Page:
Friday, July 28, 2017

The Kit, Part 2, The Pen

I wore long hair for years. My mother called it nappy, “Nappy Anthony hair.” I always felt like she didn't approve, but it wasn't until years later that I realized that she didn't like her own hair, which suspiciously looks like my hair. Nonetheless, I wore long hair.

I always wore a pony tail. In the years I was a bartender, it was just better that my hair was back. During my shifts behind the bar, when my hair was pulled back, I had a convenient place to put the bar pens. These pens were the cheap disposable ballpoints. They were, of course, for signing credit card receipts. During the course of a ten hour shift I would collect a dozen pens in my hair. And my hair, being as nappy as it is, I could smuggle ten pens out and not be noticed. At home, I had a cheap pen collection second to none.

When I left the bar, I traveled and then landed up in Tucson. The recount of that endeavor can be found here. I spend my days drinking hot coffee, smoking yellow American Spirits and filling page after page after page in composition notebooks and draining cheap pens. In hot places like Tucson where the ink softens and flows, I could drain a pen in a matter of hours.

There are merits to cheap pens. Mostly they're cheap, available and should you need a pen you can almost always find one. I have had some banal conversations over the years where someone tells me that they can't get a writing project done because they don't have a computer or some such thing. Truth is, paper is all around us and cheap pens are everywhere. It doesn't take much, really, the tools of the act of writing.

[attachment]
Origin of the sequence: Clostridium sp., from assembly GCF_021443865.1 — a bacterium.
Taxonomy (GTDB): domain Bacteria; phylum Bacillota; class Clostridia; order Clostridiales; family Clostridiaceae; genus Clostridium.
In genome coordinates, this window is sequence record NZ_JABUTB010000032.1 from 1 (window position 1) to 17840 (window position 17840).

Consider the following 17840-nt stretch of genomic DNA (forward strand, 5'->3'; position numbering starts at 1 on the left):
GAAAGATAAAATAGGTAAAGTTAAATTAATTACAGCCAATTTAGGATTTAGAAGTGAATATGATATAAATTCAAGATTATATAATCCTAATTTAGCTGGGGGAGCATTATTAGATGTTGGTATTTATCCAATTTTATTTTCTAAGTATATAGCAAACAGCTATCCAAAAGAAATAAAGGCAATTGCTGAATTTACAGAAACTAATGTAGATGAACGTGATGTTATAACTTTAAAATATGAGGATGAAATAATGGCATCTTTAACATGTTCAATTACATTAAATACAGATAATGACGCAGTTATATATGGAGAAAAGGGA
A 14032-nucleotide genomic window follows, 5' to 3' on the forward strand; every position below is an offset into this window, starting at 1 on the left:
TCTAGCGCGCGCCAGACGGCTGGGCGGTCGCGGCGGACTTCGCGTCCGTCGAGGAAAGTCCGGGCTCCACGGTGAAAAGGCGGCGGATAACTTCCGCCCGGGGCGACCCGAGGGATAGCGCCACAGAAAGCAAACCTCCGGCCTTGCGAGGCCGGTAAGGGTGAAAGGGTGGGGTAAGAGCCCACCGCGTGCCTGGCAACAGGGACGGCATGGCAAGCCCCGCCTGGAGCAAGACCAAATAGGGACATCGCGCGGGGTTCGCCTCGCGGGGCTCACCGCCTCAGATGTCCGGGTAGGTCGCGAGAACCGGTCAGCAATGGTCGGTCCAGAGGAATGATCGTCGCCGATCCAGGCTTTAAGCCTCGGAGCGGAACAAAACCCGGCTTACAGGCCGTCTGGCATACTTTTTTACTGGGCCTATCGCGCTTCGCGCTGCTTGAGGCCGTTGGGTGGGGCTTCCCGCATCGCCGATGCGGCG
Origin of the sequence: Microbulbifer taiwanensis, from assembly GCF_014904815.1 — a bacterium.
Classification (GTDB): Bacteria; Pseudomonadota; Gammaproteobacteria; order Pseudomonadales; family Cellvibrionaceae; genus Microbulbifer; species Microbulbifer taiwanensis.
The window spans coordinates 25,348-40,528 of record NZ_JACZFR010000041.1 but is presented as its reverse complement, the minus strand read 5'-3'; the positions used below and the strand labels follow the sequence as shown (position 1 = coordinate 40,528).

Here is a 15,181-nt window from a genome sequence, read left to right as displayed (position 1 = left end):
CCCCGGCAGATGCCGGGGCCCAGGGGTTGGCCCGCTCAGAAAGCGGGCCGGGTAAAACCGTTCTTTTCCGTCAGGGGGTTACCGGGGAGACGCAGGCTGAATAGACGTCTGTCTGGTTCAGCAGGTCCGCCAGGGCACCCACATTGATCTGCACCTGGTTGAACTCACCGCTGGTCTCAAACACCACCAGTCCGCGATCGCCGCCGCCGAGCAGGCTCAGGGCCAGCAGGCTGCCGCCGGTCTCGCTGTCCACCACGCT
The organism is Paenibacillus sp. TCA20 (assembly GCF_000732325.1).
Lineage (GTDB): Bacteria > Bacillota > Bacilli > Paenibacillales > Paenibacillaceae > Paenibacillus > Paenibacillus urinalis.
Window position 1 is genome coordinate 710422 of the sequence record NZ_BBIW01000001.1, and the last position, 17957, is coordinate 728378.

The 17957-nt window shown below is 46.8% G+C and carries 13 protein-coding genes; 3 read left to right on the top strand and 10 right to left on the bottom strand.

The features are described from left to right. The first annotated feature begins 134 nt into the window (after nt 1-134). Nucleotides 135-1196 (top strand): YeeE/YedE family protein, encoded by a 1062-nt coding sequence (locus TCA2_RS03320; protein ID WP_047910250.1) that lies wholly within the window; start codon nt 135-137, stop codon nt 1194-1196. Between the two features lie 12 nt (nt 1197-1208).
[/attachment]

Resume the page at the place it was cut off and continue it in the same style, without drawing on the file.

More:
The only real downside to these pens is that they take a great deal of pressure to work. This is true everywhere in the world accept Tucson where the ink just flows. Over the few years it took for me to drain all the cheap pens I lifted from the bar in my hair, I developed a writer's callous on my right middle finger that was always sore, unsightly and uncomfortable.

In the summer of 2002 I went to a wedding in Houston. Summer, Houston, take that. I don't remember much of the time due to the partying. But I do remember getting a gift of a Waterman Phileas fountain pen. It was a cool gift and I often looked at it. I would not know how to use the pen until mid 2009, and it has been a trusted friend since. It took a year of using this pen for the writer's callous to go away.

The type of pen doesn't really matter. Nor does the paper. What matters is composition of words. In your writer's kit, it can be any method of recording: pens and paper, typewriters, computers, smartphones with apps. What's important is the act of writing. For me, I still use ink and pulp. I write in cursive. A few scrapes of paper and a disposable pen will always set me free.

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